"This is such a valuable program for the county, our hospital, and for the nurses," says Debbie Berry, RN, MSN, CPHQ, interim chief nursing officer and associate vice president of nursing practice at Washington Adventist Hospital in Takoma Park, Md., another partner.

How the program works
The pilot provides financial assistance, case management through the county's one-stop workforce center, an ESL course for healthcare professionals and nursing refresher courses at Montgomery College, and practical exposure to the U.S. healthcare system through full-time employment at Holy Cross and Washington Adventist hospitals.

Of the 25 participating nurses, nine now work as RNs, with the balance still progressing at their own pace through the credentialing process, obtaining records from their colleges, and mastering English. When ready, the nurses obtain certified nursing assistant credentials and begin working as "nurses in training" at one of the participating hospitals.

"They give us hands-on experience," says Yelitze Medina, a nurse in training at Washington Adventist. "They allow us to observe RNs and everything about the healthcare system."

Nurses in training shadow an RN, perform duties within their CNA scope of practice, and attend inservices and other educational programs open to RNs at the facilities. Both hospitals customize support and learning opportunities. Friar says staff RNs enjoy working with the nurses.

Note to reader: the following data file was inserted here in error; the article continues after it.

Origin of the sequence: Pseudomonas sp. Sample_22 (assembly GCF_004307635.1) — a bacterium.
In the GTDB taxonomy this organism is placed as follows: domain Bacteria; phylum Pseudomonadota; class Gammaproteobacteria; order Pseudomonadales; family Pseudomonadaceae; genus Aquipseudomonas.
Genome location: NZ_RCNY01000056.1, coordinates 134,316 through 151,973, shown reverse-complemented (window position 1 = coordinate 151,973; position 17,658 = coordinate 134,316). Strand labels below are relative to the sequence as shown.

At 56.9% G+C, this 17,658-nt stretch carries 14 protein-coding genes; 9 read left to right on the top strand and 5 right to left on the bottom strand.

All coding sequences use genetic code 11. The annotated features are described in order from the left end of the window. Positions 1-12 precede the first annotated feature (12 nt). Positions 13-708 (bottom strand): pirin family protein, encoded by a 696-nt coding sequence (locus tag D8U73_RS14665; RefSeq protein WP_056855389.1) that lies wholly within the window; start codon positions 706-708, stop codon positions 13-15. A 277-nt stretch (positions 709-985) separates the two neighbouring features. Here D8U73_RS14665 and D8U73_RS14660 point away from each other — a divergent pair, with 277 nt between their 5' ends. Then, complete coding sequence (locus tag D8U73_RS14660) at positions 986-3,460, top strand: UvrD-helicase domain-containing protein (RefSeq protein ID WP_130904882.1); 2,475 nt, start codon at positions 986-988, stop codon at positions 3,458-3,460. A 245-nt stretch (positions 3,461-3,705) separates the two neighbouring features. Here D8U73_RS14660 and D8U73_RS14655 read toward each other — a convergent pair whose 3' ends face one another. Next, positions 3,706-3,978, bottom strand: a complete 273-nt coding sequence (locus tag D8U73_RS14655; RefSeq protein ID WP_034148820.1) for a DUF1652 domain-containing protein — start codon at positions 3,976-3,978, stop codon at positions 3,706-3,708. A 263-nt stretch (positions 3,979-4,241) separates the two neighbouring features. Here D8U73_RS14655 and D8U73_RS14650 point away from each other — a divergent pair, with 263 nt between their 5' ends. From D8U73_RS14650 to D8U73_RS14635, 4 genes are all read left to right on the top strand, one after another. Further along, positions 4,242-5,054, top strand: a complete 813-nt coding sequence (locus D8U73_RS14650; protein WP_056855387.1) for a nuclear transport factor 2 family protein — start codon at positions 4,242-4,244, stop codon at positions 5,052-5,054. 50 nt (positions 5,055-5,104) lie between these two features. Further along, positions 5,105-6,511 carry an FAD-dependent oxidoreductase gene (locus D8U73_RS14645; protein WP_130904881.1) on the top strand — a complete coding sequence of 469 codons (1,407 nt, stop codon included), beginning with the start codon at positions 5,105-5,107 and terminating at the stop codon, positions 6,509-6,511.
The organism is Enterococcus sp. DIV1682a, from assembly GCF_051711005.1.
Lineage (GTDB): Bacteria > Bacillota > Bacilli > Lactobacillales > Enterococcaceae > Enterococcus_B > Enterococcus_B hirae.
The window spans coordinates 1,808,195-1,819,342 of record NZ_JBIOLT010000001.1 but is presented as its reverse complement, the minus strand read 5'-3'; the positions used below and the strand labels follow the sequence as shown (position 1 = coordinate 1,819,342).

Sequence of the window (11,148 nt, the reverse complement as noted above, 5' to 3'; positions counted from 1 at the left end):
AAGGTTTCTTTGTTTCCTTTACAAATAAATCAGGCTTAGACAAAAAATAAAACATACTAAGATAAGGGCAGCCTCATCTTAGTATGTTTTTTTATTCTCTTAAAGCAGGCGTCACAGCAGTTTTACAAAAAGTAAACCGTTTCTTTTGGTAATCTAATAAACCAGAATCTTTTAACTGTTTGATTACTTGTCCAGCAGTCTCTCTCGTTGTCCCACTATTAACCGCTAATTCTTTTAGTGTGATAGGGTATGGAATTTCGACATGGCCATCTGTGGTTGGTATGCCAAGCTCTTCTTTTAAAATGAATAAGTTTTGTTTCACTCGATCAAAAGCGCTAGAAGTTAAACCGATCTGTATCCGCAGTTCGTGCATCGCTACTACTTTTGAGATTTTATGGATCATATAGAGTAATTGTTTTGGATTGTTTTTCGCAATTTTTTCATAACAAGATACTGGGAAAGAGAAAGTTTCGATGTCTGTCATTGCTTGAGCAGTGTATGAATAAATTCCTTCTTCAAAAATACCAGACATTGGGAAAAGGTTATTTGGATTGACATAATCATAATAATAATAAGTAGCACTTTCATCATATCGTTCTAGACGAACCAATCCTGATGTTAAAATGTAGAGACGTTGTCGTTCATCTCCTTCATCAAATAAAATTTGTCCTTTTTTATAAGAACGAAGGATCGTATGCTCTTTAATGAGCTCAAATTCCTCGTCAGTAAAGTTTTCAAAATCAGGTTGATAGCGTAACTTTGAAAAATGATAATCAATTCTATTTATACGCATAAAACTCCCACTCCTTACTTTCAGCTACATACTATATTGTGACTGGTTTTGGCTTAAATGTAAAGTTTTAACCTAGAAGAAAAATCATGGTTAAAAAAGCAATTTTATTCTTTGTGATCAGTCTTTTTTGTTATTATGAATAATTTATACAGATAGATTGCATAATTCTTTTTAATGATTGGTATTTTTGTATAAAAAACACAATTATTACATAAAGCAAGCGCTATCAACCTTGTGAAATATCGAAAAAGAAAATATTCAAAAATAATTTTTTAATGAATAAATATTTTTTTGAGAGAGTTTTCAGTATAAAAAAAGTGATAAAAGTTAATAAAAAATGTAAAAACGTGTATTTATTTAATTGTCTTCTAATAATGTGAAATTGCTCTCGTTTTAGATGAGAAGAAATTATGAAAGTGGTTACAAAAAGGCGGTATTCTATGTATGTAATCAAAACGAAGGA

At Holy Cross, nurses in training work in critical-care units, where the needs are greatest, and at Washington Adventist, they rotate to different units. Many of the obstetrical patients at the latter hospital speak Spanish.

"I felt great because I was able to help them through the process of labor and delivery," Medina says.

On another unit, Medina identified a Spanish-speaking patient with suicide plans and intervened, reporting it to the nurse preceptor and sitting with and listening to the patient. Berry says patients often will open up to a nurse who speaks their language.

Medina trained in Venezuela and served in her country's air force before immigrating to the U.S. four years ago. She volunteered but was afraid to work in health care, not understanding the American system.

"We have a large Spanish-speaking community, and these nurses help us communicate better and make patients feel safer," Berry says.

Average wages earned by those who have completed the program have increased 150% since they enrolled. "It's diversifying the workforce, enhancing the economics of these families, and improving health outcomes with a bilingual and bicultural workforce," Mora says.

Mora plans to continue the program with another group of applicants. The LHI seeks funding to expand the program to other ethnic groups and health professions. Angela Pickwick, instructional dean for health sciences at Montgomery College, says nursing homes also have expressed interest in participating. Pickwick is working on a grant to establish a similar program in another county.

"I thank God for this opportunity," Medina says.

Debra Anscombe Wood, RN, is a freelance writer.